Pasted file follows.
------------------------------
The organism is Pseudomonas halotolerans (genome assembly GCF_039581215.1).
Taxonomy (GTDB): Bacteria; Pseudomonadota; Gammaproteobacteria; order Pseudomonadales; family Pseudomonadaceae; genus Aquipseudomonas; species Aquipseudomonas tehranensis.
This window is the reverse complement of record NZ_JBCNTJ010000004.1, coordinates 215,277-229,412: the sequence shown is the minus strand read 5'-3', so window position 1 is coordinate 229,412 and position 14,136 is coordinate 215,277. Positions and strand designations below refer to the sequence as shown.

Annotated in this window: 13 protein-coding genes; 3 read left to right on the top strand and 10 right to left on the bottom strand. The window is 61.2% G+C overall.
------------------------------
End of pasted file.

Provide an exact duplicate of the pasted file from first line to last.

The organism is Pseudomonas halotolerans (genome assembly GCF_039581215.1).
Taxonomy (GTDB): Bacteria; Pseudomonadota; Gammaproteobacteria; order Pseudomonadales; family Pseudomonadaceae; genus Aquipseudomonas; species Aquipseudomonas tehranensis.
This window is the reverse complement of record NZ_JBCNTJ010000004.1, coordinates 215,277-229,412: the sequence shown is the minus strand read 5'-3', so window position 1 is coordinate 229,412 and position 14,136 is coordinate 215,277. Positions and strand designations below refer to the sequence as shown.

Annotated in this window: 13 protein-coding genes; 3 read left to right on the top strand and 10 right to left on the bottom strand. The window is 61.2% G+C overall.